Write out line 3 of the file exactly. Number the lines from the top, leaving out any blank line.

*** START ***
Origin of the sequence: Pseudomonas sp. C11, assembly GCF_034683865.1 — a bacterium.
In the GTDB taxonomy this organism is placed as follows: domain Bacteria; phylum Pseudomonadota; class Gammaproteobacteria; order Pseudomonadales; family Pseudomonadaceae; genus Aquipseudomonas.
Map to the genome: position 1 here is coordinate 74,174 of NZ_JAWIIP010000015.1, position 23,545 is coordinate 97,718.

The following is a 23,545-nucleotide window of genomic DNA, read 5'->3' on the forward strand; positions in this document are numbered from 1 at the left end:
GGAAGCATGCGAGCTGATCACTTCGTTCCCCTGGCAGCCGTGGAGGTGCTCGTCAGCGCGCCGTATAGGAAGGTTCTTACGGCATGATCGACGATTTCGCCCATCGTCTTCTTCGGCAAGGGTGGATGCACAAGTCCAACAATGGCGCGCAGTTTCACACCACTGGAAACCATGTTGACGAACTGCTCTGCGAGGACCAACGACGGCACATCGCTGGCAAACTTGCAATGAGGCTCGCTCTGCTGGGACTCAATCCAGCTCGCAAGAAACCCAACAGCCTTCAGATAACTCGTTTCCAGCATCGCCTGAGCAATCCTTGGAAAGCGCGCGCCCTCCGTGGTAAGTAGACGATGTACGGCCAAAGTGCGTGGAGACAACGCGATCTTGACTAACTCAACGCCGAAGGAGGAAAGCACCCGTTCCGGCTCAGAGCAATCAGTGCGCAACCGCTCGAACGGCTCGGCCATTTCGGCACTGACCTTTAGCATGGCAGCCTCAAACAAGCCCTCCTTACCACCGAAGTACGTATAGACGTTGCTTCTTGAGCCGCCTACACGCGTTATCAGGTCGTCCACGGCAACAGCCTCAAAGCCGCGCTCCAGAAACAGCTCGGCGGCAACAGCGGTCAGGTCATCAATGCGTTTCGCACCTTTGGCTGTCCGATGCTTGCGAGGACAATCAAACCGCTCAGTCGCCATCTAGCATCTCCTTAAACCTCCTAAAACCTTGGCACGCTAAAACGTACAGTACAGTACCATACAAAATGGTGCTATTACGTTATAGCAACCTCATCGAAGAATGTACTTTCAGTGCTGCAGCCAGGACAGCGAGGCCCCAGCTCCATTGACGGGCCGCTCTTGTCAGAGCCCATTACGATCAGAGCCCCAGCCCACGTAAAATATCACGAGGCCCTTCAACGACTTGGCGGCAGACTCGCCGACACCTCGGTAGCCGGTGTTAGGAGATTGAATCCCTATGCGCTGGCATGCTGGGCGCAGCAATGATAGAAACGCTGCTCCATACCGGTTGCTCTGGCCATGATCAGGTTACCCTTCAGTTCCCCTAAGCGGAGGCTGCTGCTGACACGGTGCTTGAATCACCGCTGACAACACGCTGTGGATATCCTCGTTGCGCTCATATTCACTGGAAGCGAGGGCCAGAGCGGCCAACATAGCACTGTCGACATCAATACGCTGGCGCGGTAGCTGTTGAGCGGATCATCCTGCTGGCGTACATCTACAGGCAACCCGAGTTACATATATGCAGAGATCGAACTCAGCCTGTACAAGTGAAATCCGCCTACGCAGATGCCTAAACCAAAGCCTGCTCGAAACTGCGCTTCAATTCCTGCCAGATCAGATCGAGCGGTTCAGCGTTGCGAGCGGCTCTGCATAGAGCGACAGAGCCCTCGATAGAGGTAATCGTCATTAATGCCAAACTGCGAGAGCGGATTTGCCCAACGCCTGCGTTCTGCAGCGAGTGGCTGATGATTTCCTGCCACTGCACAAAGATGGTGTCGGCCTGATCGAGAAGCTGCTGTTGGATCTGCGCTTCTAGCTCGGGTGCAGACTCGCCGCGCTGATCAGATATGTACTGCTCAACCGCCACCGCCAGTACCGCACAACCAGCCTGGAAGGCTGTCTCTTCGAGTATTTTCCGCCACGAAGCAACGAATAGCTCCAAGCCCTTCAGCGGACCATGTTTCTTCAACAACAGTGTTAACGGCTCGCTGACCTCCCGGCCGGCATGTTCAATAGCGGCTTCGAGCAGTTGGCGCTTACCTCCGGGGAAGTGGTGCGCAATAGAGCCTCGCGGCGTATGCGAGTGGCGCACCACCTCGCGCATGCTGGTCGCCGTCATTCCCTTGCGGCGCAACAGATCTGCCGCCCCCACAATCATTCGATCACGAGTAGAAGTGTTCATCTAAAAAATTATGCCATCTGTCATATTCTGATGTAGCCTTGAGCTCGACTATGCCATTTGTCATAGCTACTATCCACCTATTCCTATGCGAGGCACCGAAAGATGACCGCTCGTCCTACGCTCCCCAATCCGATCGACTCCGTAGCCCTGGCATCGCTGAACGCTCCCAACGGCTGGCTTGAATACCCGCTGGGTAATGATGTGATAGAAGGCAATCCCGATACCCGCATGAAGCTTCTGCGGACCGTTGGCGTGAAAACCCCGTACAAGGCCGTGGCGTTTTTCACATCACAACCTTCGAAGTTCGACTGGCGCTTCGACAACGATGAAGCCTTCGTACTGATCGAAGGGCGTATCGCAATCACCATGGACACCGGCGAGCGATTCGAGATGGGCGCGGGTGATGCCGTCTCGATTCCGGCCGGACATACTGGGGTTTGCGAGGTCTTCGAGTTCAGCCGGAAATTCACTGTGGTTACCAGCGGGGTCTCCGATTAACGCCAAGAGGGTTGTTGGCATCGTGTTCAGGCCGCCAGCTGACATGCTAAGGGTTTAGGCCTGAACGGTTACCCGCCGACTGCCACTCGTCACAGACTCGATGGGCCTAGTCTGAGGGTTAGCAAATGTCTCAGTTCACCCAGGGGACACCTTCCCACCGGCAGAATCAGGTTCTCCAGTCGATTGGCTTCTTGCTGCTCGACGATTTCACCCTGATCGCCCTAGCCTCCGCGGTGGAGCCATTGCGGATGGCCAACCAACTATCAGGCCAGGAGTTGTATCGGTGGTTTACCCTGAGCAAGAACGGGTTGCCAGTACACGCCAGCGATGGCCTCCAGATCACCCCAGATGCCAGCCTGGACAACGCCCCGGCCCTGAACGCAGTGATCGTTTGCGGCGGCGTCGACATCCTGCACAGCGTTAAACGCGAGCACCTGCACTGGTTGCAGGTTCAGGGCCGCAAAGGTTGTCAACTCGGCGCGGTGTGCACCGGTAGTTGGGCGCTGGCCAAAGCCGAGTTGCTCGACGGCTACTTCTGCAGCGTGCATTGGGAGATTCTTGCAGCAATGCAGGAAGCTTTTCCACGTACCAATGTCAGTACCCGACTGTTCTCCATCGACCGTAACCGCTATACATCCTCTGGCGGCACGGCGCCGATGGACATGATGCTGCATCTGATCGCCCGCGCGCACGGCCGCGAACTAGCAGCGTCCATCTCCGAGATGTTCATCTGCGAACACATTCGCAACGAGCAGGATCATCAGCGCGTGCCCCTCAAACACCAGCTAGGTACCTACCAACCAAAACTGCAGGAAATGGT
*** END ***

Map to the genome: position 1 here is coordinate 74,174 of NZ_JAWIIP010000015.1, position 23,545 is coordinate 97,718.